New Template - Alethia Jones
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About me.

  • I love crafting radically transformative learning spaces and enjoy the healing rhythms of African/Caribbean traditional dance.
  • Claiming the heritage of Queen Nanny of the Maroons and Septima Clark, my work as a consultant, author, strategist, facilitator, researcher, and coach is rooted in a fierce commitment to the genius, power, and humanity within exploited and disregarded communities.
  • Experience working in contexts of worker and immigrant rights, higher education, leadership development, and global social justice philanthropy.
  • Originally from Kingston, Jamaica, she resides in Flatbush, Brooklyn (Lenape land).
LinkedIn/Twitter @alethiajonesphd

For a reflection on my college experience, see then, Take Five With Alethia Jones ’91

Alethia Jones is director of education and leadership development at 1199 SEIU United Healthcare Workers East, headquartered in New York City. Formerly an assistant professor of public policy at the University at Albany, State University of New York, she specializes in urban politics focusing on immigrant social networks and public policy formation. She is a former fellow of MIT’s Community Innovators Lab and UVA’s Miller Center Governing America in a Global Era Program. Her publications include “Identity Politics: Part of a Reinvigorated Class Politics,” which appeared in the New Labor Forum (Spring 2010) and “Immigration and Institutional Change: The Urban Origins of U.S. Postal Savings Banks” in The City and American Political Development (Routledge, 2009). She builds spaces of transformative dialogue for social change and has coauthored the “Let’s Talk Immigration!” curriculum (with Guillermo Perez) and the Service Employees International Union’s (SEIU) “Immigration and SEIU: Why We Care” curriculum (with Maria Robalino).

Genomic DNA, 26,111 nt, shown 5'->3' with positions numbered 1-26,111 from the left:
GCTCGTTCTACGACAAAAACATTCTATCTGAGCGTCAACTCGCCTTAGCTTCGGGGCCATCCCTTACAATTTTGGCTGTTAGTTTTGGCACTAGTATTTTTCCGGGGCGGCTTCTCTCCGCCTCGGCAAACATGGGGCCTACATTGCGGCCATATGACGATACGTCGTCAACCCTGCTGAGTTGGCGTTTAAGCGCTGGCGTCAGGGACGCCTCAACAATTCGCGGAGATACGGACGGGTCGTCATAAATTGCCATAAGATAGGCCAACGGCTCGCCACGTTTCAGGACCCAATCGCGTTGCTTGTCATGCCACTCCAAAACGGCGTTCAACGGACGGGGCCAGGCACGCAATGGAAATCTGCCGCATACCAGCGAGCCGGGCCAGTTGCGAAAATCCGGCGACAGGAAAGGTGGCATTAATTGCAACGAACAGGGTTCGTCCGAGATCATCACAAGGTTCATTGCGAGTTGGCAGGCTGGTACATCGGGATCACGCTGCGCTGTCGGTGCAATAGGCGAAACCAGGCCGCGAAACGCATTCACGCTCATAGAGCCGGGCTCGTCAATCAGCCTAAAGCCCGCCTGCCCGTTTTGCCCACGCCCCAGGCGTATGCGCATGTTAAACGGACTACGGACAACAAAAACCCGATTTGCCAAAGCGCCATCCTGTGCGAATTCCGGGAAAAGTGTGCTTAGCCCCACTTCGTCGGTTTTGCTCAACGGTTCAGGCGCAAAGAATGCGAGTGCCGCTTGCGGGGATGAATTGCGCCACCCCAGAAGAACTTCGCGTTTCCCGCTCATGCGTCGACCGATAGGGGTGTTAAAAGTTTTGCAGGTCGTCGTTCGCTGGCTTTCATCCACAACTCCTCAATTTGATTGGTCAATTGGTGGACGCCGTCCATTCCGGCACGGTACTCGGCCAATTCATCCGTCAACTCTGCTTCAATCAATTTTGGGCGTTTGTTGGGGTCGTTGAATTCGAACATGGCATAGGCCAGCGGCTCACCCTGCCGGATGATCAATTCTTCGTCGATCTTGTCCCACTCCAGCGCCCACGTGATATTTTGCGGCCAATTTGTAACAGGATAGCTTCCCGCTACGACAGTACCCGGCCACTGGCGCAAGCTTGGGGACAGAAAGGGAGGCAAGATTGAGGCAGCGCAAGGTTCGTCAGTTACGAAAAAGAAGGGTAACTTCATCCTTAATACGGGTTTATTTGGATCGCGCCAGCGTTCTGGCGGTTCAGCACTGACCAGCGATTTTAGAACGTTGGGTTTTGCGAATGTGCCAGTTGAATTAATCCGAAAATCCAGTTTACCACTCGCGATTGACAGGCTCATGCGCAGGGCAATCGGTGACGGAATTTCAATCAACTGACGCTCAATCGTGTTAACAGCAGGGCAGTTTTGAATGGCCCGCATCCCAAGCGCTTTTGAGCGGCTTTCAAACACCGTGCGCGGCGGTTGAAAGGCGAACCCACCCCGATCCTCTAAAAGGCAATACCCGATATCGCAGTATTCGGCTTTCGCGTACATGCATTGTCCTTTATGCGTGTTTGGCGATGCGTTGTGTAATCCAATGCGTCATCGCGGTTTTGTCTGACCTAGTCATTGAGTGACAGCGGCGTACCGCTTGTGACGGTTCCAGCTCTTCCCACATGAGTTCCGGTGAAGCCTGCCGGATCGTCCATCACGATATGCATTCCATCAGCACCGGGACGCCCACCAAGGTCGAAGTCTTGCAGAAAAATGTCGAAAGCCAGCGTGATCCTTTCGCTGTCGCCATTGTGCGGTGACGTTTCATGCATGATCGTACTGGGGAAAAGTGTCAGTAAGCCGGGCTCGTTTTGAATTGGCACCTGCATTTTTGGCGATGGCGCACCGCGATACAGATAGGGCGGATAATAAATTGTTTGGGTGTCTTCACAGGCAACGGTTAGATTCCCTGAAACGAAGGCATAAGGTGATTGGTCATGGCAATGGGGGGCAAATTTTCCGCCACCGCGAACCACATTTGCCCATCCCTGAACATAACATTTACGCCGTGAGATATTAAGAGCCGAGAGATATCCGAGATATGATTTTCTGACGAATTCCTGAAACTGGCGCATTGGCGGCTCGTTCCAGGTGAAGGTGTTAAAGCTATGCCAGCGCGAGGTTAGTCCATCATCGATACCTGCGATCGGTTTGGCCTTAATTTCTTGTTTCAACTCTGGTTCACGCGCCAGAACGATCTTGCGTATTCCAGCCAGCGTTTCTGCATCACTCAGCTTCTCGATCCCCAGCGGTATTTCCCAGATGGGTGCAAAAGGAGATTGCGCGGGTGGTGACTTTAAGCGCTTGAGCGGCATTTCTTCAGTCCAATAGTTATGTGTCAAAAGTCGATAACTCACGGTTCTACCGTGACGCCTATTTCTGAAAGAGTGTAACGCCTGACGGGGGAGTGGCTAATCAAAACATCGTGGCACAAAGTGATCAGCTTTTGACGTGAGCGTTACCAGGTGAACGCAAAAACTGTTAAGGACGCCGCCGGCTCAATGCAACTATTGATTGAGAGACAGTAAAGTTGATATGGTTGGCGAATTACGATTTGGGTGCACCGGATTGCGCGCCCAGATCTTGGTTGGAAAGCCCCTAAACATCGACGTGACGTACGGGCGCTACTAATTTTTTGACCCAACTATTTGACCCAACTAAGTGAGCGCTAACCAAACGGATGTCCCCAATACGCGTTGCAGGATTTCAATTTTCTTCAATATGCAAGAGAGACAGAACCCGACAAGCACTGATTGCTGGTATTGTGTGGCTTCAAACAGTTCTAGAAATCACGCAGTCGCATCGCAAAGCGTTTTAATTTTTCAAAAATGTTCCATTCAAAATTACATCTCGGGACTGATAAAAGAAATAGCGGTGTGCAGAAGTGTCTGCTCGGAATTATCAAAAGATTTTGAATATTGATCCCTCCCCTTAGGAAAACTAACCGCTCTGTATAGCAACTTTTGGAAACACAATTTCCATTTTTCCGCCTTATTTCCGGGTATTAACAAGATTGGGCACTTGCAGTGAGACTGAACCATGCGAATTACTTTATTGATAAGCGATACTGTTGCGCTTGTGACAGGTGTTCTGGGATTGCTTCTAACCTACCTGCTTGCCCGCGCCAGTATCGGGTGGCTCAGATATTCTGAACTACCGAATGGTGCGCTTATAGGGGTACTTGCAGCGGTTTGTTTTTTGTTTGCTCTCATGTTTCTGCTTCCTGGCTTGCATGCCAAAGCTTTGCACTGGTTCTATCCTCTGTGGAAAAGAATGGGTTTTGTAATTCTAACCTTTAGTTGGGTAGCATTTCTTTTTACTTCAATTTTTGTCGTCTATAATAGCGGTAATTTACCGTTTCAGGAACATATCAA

• Nanny of the Maroons – leader of slave rebellions in Jamaica
  • Septima Clark – instrumental in founding nearly 900 citizenship schools which ultimately helped African Americans register to vote in the southern United States in the 1950s and 60s.
  • Barbara Smith –path breaking Black feminist freedom fighter



Alethia Jones possesses a wonderful and unique ability to blend a sophisticated and rigorous academic and research perspective with a pragmatic, and well-informed, policy frame. I have consulted with Dr. Jones on a couple of large scale research projects for NCLR dealing with immigration and attitudes toward Latinos in the U.S. Dr. Jones has been very helpful in thinking through our policy-oriented research process from beginning to end, breaking down the different phases, questions and outcomes of research planning and making valuable recommendations. Her knowledge extends from workings of policy to the grass-roots realities and strategies that are integral to social change. Dr. Jones is also a very pleasant, reliable, flexible and energetic person to work with and I recommend her consultation services highly.

Patricia Foxen, Ph.D.,
Deputy Director of Research, National Council of La Raza (NCLR)

Melissa García Lamarca.